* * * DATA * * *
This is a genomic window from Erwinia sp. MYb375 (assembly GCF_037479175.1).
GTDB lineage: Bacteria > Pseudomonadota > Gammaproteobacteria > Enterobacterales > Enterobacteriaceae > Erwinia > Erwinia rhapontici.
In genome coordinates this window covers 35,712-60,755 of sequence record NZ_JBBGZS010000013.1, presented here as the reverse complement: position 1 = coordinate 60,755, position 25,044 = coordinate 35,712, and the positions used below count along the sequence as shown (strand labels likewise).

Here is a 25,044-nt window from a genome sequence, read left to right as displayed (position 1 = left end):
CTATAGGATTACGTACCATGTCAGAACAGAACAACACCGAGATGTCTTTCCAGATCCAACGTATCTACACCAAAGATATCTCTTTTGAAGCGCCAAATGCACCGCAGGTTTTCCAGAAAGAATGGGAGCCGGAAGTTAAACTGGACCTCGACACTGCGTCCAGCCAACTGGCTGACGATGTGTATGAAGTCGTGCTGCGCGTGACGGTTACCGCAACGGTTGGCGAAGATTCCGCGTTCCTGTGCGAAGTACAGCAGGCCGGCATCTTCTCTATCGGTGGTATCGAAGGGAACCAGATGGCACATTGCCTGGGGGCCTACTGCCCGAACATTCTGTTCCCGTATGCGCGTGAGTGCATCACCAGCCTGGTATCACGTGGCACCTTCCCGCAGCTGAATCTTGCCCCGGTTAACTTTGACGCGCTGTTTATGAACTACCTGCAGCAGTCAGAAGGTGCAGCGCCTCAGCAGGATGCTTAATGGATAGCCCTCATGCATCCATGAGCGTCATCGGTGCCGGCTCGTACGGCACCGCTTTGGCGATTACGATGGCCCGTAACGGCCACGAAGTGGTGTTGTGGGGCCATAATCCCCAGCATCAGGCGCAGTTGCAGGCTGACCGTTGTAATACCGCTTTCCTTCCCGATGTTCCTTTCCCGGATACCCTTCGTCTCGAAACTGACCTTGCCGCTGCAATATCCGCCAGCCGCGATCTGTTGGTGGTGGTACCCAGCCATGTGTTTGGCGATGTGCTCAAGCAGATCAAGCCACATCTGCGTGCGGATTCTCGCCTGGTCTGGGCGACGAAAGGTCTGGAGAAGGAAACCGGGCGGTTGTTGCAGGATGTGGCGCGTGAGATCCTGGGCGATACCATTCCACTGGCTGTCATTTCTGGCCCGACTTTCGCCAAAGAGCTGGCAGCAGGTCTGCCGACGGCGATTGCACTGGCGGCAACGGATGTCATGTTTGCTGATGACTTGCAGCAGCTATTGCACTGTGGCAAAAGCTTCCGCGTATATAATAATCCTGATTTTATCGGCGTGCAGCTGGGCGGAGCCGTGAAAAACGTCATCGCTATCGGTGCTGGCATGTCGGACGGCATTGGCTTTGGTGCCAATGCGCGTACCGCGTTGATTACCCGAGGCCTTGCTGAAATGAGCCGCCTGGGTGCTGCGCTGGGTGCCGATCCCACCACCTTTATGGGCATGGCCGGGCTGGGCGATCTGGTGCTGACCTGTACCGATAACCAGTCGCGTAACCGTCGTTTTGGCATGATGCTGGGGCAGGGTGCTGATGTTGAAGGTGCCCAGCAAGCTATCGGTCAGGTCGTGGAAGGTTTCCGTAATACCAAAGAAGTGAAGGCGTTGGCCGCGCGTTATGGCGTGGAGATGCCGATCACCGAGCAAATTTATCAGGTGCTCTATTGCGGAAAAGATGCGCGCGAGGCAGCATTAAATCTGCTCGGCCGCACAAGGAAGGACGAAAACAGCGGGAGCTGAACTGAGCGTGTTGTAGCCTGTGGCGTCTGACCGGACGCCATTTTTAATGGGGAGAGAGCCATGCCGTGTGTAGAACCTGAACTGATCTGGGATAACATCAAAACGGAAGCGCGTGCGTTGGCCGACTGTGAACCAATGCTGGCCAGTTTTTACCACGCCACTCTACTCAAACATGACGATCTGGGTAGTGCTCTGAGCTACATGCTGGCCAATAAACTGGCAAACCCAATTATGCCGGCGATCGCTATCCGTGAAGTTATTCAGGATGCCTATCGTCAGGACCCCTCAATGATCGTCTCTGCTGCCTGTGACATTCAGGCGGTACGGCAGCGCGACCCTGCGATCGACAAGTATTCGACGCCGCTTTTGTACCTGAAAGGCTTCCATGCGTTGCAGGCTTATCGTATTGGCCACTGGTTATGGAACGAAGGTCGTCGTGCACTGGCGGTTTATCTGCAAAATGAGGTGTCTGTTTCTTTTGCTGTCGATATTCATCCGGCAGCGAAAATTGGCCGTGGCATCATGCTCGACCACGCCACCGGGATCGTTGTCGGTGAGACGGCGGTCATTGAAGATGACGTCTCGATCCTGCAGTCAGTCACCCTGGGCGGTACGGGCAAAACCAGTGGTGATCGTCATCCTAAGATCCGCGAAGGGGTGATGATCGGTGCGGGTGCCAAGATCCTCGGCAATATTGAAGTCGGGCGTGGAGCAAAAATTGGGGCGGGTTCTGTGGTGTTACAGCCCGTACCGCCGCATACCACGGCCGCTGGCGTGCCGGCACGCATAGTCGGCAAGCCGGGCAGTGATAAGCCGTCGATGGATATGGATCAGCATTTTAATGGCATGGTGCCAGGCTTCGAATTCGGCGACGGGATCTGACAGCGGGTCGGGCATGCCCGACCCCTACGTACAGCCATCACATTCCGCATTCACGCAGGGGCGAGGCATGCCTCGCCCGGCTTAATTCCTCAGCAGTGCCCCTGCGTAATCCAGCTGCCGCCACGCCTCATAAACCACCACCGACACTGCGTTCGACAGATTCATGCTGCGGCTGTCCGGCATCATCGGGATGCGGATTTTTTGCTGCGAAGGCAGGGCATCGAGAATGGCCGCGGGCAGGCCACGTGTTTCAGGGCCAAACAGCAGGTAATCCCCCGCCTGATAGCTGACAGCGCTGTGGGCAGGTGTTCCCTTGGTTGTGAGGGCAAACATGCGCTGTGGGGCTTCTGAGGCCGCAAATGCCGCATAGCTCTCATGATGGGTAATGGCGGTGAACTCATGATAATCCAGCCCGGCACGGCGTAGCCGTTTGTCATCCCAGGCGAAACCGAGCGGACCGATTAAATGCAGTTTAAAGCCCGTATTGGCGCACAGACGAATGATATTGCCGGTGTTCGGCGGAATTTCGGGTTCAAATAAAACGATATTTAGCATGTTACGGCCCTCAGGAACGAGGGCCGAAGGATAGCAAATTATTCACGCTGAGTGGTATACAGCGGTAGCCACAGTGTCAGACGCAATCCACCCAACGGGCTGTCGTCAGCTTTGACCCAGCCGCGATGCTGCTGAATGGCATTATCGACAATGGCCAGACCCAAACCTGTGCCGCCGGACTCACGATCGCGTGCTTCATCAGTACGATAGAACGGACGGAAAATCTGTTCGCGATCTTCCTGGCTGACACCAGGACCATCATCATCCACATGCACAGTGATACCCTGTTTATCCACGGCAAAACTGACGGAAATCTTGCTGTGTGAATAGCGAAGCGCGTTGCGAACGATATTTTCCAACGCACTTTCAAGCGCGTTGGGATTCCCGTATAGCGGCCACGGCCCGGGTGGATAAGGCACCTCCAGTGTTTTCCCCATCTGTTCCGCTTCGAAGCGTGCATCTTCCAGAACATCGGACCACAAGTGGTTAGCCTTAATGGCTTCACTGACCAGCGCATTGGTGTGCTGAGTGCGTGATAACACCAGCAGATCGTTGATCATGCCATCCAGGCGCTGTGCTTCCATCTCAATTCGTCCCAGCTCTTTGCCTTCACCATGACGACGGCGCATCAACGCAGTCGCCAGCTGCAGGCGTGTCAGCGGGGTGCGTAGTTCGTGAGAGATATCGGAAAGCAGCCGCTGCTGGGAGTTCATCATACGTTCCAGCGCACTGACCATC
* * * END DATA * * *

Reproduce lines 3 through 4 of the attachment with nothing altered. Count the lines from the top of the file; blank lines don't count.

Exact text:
In genome coordinates this window covers 35,712-60,755 of sequence record NZ_JBBGZS010000013.1, presented here as the reverse complement: position 1 = coordinate 60,755, position 25,044 = coordinate 35,712, and the positions used below count along the sequence as shown (strand labels likewise).

Here is a 25,044-nt window from a genome sequence, read left to right as displayed (position 1 = left end):